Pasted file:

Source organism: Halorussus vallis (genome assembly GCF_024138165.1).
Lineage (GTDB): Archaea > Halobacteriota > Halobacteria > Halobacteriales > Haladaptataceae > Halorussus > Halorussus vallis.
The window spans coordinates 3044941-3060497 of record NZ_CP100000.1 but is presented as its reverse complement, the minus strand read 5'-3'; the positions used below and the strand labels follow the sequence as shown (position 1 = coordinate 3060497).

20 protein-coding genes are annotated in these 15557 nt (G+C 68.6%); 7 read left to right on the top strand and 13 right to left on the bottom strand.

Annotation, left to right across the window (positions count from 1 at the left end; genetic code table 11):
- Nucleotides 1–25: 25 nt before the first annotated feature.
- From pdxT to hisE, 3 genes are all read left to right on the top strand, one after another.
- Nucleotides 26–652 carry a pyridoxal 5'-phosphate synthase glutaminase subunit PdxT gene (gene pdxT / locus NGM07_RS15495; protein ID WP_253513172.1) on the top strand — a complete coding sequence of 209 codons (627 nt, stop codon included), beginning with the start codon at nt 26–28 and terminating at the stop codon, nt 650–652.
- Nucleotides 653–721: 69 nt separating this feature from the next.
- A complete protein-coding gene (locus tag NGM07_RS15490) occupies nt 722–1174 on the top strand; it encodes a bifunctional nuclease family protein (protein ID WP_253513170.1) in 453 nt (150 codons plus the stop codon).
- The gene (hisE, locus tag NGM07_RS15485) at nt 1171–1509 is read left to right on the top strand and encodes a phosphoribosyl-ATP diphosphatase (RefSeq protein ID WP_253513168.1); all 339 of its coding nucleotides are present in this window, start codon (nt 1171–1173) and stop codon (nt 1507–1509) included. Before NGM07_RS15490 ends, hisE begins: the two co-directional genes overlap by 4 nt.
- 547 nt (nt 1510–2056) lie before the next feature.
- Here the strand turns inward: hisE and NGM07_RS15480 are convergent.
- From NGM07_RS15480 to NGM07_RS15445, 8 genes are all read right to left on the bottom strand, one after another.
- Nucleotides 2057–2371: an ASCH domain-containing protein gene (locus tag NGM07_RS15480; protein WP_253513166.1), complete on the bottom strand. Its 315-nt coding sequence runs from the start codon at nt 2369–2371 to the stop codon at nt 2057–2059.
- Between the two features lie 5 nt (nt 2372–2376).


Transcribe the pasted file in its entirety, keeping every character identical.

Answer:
Source organism: Halorussus vallis (genome assembly GCF_024138165.1).
Lineage (GTDB): Archaea > Halobacteriota > Halobacteria > Halobacteriales > Haladaptataceae > Halorussus > Halorussus vallis.
The window spans coordinates 3044941-3060497 of record NZ_CP100000.1 but is presented as its reverse complement, the minus strand read 5'-3'; the positions used below and the strand labels follow the sequence as shown (position 1 = coordinate 3060497).

20 protein-coding genes are annotated in these 15557 nt (G+C 68.6%); 7 read left to right on the top strand and 13 right to left on the bottom strand.

Annotation, left to right across the window (positions count from 1 at the left end; genetic code table 11):
- Nucleotides 1–25: 25 nt before the first annotated feature.
- From pdxT to hisE, 3 genes are all read left to right on the top strand, one after another.
- Nucleotides 26–652 carry a pyridoxal 5'-phosphate synthase glutaminase subunit PdxT gene (gene pdxT / locus NGM07_RS15495; protein ID WP_253513172.1) on the top strand — a complete coding sequence of 209 codons (627 nt, stop codon included), beginning with the start codon at nt 26–28 and terminating at the stop codon, nt 650–652.
- Nucleotides 653–721: 69 nt separating this feature from the next.
- A complete protein-coding gene (locus tag NGM07_RS15490) occupies nt 722–1174 on the top strand; it encodes a bifunctional nuclease family protein (protein ID WP_253513170.1) in 453 nt (150 codons plus the stop codon).
- The gene (hisE, locus tag NGM07_RS15485) at nt 1171–1509 is read left to right on the top strand and encodes a phosphoribosyl-ATP diphosphatase (RefSeq protein ID WP_253513168.1); all 339 of its coding nucleotides are present in this window, start codon (nt 1171–1173) and stop codon (nt 1507–1509) included. Before NGM07_RS15490 ends, hisE begins: the two co-directional genes overlap by 4 nt.
- 547 nt (nt 1510–2056) lie before the next feature.
- Here the strand turns inward: hisE and NGM07_RS15480 are convergent.
- From NGM07_RS15480 to NGM07_RS15445, 8 genes are all read right to left on the bottom strand, one after another.
- Nucleotides 2057–2371: an ASCH domain-containing protein gene (locus tag NGM07_RS15480; protein WP_253513166.1), complete on the bottom strand. Its 315-nt coding sequence runs from the start codon at nt 2369–2371 to the stop codon at nt 2057–2059.
- Between the two features lie 5 nt (nt 2372–2376).